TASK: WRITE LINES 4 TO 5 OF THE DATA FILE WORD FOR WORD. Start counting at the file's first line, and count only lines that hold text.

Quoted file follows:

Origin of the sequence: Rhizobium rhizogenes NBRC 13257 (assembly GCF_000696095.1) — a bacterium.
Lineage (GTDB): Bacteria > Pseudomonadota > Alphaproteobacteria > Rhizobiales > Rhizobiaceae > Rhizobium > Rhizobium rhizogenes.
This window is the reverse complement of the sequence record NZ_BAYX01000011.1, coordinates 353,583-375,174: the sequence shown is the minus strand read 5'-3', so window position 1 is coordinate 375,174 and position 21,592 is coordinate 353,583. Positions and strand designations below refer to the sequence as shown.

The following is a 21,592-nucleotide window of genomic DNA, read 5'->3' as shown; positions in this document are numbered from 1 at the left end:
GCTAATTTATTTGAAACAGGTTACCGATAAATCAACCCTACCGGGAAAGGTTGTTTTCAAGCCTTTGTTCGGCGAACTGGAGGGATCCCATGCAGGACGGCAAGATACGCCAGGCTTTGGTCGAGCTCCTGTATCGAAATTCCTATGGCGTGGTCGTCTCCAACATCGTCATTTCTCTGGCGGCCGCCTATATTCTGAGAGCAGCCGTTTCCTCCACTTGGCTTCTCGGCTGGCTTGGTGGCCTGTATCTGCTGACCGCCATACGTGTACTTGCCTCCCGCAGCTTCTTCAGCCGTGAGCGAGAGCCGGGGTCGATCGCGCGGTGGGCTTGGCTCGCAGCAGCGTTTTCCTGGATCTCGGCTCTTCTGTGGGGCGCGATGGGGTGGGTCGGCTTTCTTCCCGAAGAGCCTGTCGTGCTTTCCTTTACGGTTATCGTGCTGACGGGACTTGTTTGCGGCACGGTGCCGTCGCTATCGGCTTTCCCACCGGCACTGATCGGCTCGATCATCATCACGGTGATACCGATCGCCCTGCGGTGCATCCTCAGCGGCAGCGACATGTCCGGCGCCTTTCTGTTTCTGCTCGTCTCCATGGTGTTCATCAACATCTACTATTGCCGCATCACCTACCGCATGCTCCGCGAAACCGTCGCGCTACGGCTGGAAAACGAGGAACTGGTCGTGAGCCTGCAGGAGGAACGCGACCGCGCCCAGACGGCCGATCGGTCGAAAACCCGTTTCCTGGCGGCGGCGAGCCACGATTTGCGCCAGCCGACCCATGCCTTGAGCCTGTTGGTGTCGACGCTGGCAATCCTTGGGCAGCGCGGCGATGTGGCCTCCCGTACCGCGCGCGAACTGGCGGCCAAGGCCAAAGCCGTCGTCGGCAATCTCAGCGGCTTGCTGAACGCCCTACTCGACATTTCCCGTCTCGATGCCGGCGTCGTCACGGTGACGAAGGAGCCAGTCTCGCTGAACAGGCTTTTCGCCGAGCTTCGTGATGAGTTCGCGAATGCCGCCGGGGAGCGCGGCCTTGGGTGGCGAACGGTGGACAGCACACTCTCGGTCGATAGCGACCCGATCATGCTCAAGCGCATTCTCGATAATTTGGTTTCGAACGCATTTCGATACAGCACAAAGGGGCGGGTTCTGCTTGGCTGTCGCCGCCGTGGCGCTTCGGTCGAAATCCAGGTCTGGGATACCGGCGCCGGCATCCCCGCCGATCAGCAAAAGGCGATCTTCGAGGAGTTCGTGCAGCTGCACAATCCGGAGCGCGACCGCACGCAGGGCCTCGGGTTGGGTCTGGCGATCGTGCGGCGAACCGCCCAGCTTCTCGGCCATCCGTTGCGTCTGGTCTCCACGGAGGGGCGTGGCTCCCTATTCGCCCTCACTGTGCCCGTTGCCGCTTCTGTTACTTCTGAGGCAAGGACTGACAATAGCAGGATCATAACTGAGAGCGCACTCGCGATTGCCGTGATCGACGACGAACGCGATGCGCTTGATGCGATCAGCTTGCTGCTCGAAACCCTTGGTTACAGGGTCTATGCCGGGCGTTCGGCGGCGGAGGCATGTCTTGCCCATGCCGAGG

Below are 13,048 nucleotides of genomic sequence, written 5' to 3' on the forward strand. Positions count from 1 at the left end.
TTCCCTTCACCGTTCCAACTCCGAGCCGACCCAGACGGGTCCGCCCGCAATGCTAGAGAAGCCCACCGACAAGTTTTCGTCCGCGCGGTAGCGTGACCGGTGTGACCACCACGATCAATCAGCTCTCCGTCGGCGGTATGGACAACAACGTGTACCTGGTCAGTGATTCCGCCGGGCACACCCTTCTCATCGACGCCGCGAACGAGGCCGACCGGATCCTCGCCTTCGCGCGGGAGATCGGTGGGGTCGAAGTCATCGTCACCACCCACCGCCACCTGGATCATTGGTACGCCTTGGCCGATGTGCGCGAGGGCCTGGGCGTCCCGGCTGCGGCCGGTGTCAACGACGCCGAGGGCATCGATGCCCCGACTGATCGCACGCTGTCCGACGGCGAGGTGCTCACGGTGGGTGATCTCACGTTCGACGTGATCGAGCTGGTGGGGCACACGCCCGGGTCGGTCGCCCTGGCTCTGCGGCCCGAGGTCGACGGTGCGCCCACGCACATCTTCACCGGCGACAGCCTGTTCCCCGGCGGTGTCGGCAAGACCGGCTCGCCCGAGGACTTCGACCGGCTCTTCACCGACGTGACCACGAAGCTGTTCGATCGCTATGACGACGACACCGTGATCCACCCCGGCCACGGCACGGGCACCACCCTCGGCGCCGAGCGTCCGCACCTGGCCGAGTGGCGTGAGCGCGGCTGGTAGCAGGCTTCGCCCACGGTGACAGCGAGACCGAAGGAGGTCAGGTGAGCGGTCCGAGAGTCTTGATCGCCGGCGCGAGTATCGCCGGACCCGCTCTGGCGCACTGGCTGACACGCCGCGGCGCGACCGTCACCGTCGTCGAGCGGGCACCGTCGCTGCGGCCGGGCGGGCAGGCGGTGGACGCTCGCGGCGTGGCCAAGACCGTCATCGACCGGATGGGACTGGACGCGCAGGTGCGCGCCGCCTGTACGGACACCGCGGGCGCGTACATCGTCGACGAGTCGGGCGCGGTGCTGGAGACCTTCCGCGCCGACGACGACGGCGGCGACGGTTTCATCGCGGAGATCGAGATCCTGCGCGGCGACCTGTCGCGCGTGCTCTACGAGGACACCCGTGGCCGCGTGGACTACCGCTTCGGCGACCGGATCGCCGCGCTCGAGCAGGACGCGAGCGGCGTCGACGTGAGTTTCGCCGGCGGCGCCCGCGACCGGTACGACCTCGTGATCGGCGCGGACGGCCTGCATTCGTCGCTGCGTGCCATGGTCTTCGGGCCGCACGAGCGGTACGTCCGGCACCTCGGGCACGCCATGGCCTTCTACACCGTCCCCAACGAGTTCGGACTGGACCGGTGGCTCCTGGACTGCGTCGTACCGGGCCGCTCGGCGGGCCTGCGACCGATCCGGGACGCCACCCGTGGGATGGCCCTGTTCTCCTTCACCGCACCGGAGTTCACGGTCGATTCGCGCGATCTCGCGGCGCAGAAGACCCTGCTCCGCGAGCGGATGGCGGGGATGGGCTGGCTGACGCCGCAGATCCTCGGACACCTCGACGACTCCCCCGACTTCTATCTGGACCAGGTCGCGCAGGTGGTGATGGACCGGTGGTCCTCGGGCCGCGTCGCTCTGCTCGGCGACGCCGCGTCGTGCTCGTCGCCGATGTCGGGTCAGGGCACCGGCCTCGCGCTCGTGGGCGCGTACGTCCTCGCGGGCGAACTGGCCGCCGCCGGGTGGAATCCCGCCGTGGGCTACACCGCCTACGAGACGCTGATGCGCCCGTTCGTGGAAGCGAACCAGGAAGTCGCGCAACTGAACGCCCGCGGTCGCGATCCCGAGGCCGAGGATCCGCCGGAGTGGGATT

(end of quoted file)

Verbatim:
The following is a 21,592-nucleotide window of genomic DNA, read 5'->3' as shown; positions in this document are numbered from 1 at the left end:
GCTAATTTATTTGAAACAGGTTACCGATAAATCAACCCTACCGGGAAAGGTTGTTTTCAAGCCTTTGTTCGGCGAACTGGAGGGATCCCATGCAGGACGGCAAGATACGCCAGGCTTTGGTCGAGCTCCTGTATCGAAATTCCTATGGCGTGGTCGTCTCCAACATCGTCATTTCTCTGGCGGCCGCCTATATTCTGAGAGCAGCCGTTTCCTCCACTTGGCTTCTCGGCTGGCTTGGTGGCCTGTATCTGCTGACCGCCATACGTGTACTTGCCTCCCGCAGCTTCTTCAGCCGTGAGCGAGAGCCGGGGTCGATCGCGCGGTGGGCTTGGCTCGCAGCAGCGTTTTCCTGGATCTCGGCTCTTCTGTGGGGCGCGATGGGGTGGGTCGGCTTTCTTCCCGAAGAGCCTGTCGTGCTTTCCTTTACGGTTATCGTGCTGACGGGACTTGTTTGCGGCACGGTGCCGTCGCTATCGGCTTTCCCACCGGCACTGATCGGCTCGATCATCATCACGGTGATACCGATCGCCCTGCGGTGCATCCTCAGCGGCAGCGACATGTCCGGCGCCTTTCTGTTTCTGCTCGTCTCCATGGTGTTCATCAACATCTACTATTGCCGCATCACCTACCGCATGCTCCGCGAAACCGTCGCGCTACGGCTGGAAAACGAGGAACTGGTCGTGAGCCTGCAGGAGGAACGCGACCGCGCCCAGACGGCCGATCGGTCGAAAACCCGTTTCCTGGCGGCGGCGAGCCACGATTTGCGCCAGCCGACCCATGCCTTGAGCCTGTTGGTGTCGACGCTGGCAATCCTTGGGCAGCGCGGCGATGTGGCCTCCCGTACCGCGCGCGAACTGGCGGCCAAGGCCAAAGCCGTCGTCGGCAATCTCAGCGGCTTGCTGAACGCCCTACTCGACATTTCCCGTCTCGATGCCGGCGTCGTCACGGTGACGAAGGAGCCAGTCTCGCTGAACAGGCTTTTCGCCGAGCTTCGTGATGAGTTCGCGAATGCCGCCGGGGAGCGCGGCCTTGGGTGGCGAACGGTGGACAGCACACTCTCGGTCGATAGCGACCCGATCATGCTCAAGCGCATTCTCGATAATTTGGTTTCGAACGCATTTCGATACAGCACAAAGGGGCGGGTTCTGCTTGGCTGTCGCCGCCGTGGCGCTTCGGTCGAAATCCAGGTCTGGGATACCGGCGCCGGCATCCCCGCCGATCAGCAAAAGGCGATCTTCGAGGAGTTCGTGCAGCTGCACAATCCGGAGCGCGACCGCACGCAGGGCCTCGGGTTGGGTCTGGCGATCGTGCGGCGAACCGCCCAGCTTCTCGGCCATCCGTTGCGTCTGGTCTCCACGGAGGGGCGTGGCTCCCTATTCGCCCTCACTGTGCCCGTTGCCGCTTCTGTTACTTCTGAGGCAAGGACTGACAATAGCAGGATCATAACTGAGAGCGCACTCGCGATTGCCGTGATCGACGACGAACGCGATGCGCTTGATGCGATCAGCTTGCTGCTCGAAACCCTTGGTTACAGGGTCTATGCCGGGCGTTCGGCGGCGGAGGCATGTCTTGCCCATGCCGAGG